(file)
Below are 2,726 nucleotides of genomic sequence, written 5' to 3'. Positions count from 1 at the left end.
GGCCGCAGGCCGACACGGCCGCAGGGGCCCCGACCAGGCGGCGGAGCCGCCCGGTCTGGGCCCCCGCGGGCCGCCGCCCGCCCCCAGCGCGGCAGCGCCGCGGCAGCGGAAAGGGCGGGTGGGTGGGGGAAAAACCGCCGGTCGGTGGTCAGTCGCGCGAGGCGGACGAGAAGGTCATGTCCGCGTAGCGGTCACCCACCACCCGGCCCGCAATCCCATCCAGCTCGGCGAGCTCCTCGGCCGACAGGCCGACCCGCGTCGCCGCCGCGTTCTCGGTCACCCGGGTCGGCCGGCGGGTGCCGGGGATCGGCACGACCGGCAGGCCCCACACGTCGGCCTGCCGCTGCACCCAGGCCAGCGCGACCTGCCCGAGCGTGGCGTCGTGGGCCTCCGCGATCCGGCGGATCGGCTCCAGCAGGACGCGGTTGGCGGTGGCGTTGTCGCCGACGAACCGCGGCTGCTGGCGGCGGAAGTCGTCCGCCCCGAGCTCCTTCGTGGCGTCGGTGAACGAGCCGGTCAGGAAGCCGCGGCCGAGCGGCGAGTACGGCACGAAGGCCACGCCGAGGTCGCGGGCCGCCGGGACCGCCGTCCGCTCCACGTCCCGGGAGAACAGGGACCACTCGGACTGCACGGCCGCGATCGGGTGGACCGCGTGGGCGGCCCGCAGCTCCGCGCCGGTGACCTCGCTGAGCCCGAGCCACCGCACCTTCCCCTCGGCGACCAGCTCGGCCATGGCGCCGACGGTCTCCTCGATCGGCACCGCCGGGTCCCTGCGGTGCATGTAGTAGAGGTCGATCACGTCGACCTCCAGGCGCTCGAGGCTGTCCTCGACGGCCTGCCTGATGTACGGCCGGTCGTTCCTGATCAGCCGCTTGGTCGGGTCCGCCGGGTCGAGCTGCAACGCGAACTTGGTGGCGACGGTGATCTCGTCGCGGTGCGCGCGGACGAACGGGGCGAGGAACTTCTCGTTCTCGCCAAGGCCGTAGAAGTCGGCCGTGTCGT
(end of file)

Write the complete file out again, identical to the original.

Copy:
Below are 2,726 nucleotides of genomic sequence, written 5' to 3'. Positions count from 1 at the left end.
GGCCGCAGGCCGACACGGCCGCAGGGGCCCCGACCAGGCGGCGGAGCCGCCCGGTCTGGGCCCCCGCGGGCCGCCGCCCGCCCCCAGCGCGGCAGCGCCGCGGCAGCGGAAAGGGCGGGTGGGTGGGGGAAAAACCGCCGGTCGGTGGTCAGTCGCGCGAGGCGGACGAGAAGGTCATGTCCGCGTAGCGGTCACCCACCACCCGGCCCGCAATCCCATCCAGCTCGGCGAGCTCCTCGGCCGACAGGCCGACCCGCGTCGCCGCCGCGTTCTCGGTCACCCGGGTCGGCCGGCGGGTGCCGGGGATCGGCACGACCGGCAGGCCCCACACGTCGGCCTGCCGCTGCACCCAGGCCAGCGCGACCTGCCCGAGCGTGGCGTCGTGGGCCTCCGCGATCCGGCGGATCGGCTCCAGCAGGACGCGGTTGGCGGTGGCGTTGTCGCCGACGAACCGCGGCTGCTGGCGGCGGAAGTCGTCCGCCCCGAGCTCCTTCGTGGCGTCGGTGAACGAGCCGGTCAGGAAGCCGCGGCCGAGCGGCGAGTACGGCACGAAGGCCACGCCGAGGTCGCGGGCCGCCGGGACCGCCGTCCGCTCCACGTCCCGGGAGAACAGGGACCACTCGGACTGCACGGCCGCGATCGGGTGGACCGCGTGGGCGGCCCGCAGCTCCGCGCCGGTGACCTCGCTGAGCCCGAGCCACCGCACCTTCCCCTCGGCGACCAGCTCGGCCATGGCGCCGACGGTCTCCTCGATCGGCACCGCCGGGTCCCTGCGGTGCATGTAGTAGAGGTCGATCACGTCGACCTCCAGGCGCTCGAGGCTGTCCTCGACGGCCTGCCTGATGTACGGCCGGTCGTTCCTGATCAGCCGCTTGGTCGGGTCCGCCGGGTCGAGCTGCAACGCGAACTTGGTGGCGACGGTGATCTCGTCGCGGTGCGCGCGGACGAACGGGGCGAGGAACTTCTCGTTCTCGCCAAGGCCGTAGAAGTCGGCCGTGTCGT